Civilnet journalist Lika Zakaryan offered invaluable first-hand experience from the front lines of the 44-Day War. She emphasized that the shelling of Stepanakert was so intense that she and her fellow Artsakhtsis felt that any moment in time could be their last one alive. As a result COVID-19 was not even a factor in their consciousness as they all huddled together in bomb shelters. Many caught the illness but could not give it a second thought amidst the immediacy of a greater threat to their lives — drones and bombs exploding above.

Dr. Shant Shekherdimian

The panel was rounded out by Shant Shekherdimian, Professor of Surgery at UCLA and by political scientist Karena Avedissian.

Shekherdimian volunteered his services and had to literally piece together bodies on a daily basis. But even he emphasized that the true heroes of the war were the women of Artsakh. Left behind they helped him in surgery and themselves performed operations 24/7. He also spoke about the bravery of pregnant women who had to be evacuated from the hospital which was being shelled and transported to Armenia itself. Finally, he emphasized the mental and physical consequences of the war on women who still carry scars from the previous war with Azerbaijan. This was a difficult segment to listen to, so raw were the facts that he related.

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Finally Karena Avedissian had perhaps the most surprising presentation. She spoke of the daily abuse that Armenian women are receiving through social media and the internet from Azerbaijani hackers who send on-line messages of hate, thus making the women feel as if they were not safe in their own homes.

The mental anguish this causes them reminds one of cyber bullies in American schools who sometimes drive students to suicide from fear and shame.

In his opening remarks Mher Margaryan, the Permanent Representative of Armenia to the UN, noted that within the UN family, Armenia has consistently raised the issue of strengthening the protection mechanisms and rights of women affected by conflict. While Margaryan’s comments were indeed welcome, this writer found them to be a bit ironic given the Republic of Armenia’s reportedly poor record in protecting its own women from domestic violence.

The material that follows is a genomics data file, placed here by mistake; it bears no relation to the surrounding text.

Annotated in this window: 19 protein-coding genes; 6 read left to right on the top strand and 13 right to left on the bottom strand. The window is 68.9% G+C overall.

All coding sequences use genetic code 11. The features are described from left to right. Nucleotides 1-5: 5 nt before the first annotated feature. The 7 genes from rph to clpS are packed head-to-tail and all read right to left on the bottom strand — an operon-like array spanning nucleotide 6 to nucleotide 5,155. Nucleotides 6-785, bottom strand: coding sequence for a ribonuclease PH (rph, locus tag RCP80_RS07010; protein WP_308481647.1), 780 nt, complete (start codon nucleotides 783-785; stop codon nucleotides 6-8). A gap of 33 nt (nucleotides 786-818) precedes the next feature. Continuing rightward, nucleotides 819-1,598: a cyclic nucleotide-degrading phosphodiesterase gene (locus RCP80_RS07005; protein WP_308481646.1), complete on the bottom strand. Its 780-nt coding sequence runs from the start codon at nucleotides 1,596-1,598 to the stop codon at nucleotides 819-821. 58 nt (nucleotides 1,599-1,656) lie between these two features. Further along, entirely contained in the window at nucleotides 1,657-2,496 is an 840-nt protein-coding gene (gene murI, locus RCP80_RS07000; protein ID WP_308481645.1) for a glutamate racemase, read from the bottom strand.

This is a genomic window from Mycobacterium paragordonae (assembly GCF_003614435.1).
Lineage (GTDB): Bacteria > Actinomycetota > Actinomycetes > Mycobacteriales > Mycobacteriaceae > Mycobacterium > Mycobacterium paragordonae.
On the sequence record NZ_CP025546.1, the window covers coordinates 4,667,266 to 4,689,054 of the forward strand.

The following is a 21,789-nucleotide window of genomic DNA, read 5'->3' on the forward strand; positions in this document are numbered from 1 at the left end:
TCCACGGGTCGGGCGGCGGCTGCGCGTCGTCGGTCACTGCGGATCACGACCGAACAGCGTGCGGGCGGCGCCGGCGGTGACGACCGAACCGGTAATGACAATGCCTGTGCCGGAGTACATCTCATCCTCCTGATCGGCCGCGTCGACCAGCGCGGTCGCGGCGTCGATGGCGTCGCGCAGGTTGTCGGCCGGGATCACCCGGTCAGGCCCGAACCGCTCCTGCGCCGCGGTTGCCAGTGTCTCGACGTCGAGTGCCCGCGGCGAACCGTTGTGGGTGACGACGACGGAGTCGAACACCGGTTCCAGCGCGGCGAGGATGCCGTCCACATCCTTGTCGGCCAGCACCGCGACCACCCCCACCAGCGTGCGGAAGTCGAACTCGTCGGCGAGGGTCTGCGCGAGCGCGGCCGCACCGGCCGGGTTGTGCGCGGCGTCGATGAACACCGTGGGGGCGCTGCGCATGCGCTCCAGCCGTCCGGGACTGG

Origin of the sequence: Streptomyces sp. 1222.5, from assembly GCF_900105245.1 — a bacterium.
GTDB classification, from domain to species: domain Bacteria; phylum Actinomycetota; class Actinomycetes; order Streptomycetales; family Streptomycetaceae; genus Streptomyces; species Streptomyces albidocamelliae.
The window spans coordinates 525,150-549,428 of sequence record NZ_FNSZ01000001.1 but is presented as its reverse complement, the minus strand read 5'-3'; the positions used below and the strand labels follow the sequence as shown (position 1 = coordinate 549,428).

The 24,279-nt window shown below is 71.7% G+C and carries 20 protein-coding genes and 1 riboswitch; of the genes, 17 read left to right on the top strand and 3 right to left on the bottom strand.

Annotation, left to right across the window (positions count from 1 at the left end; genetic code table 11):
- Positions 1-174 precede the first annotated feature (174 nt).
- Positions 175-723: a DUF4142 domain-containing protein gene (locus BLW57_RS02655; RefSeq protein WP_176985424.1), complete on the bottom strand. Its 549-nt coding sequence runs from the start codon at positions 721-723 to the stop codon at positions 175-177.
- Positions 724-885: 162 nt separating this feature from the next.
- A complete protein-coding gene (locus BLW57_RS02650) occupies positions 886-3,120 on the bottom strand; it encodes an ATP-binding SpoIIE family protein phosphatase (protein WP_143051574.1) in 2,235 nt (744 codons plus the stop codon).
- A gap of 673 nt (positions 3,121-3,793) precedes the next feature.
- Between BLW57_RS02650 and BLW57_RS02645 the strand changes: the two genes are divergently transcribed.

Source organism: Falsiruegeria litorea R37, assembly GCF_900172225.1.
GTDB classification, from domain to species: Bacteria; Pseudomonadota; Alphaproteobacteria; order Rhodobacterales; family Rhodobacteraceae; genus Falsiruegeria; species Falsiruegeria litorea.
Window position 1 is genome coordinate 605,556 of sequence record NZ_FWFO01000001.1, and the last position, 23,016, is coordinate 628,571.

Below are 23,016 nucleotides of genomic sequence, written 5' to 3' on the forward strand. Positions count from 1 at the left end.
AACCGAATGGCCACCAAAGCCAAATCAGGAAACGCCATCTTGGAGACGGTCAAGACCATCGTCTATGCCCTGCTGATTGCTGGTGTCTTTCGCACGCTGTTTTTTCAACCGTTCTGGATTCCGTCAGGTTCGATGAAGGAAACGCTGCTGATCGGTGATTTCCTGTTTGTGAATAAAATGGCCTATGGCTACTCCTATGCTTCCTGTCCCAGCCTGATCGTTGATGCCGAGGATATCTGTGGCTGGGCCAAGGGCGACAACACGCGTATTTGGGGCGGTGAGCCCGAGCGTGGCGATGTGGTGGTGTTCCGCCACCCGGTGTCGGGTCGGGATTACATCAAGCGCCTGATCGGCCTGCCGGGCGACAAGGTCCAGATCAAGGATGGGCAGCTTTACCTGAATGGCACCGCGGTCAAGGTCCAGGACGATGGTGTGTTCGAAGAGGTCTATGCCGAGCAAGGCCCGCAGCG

Karena Avedissian

Lucy Varpetian, President of the Armenian Bar Association, was a remarkably informed and effective panel moderator. She began by reading a poem by the late African-American poet Maya Angelou, “Still I Rise.” To my mind this is indeed a perfect commentary on the Armenian condition and the Armenian will to survive:

Did you want to see me broken?

Bowed head and lowered eyes?

Shoulders falling down like teardrops,

Weakened by my soulful cries?

Does my haughtiness offend you?

Don’t you take it awful hard

’Cause I laugh like I’ve got gold mines

Diggin’ in my own backyard.

You may shoot me with your words,

You may cut me with your eyes,

You may kill me with your hatefulness,

But still, like air, I’ll rise.

Just as African and Native Americans have been victimized in the US country, so too have Armenians been victimized over the centuries by their Turkic neighbors. The underlying message of the round table: like the descendants of African slaves who yesterday celebrated the verdict in the Derek Chauvin case, so too will Armenians rise again.

Watch the roundtable discussion:…/beyond-war-and…/6241643402001/


Read resolution 1325 on the Rights of Women: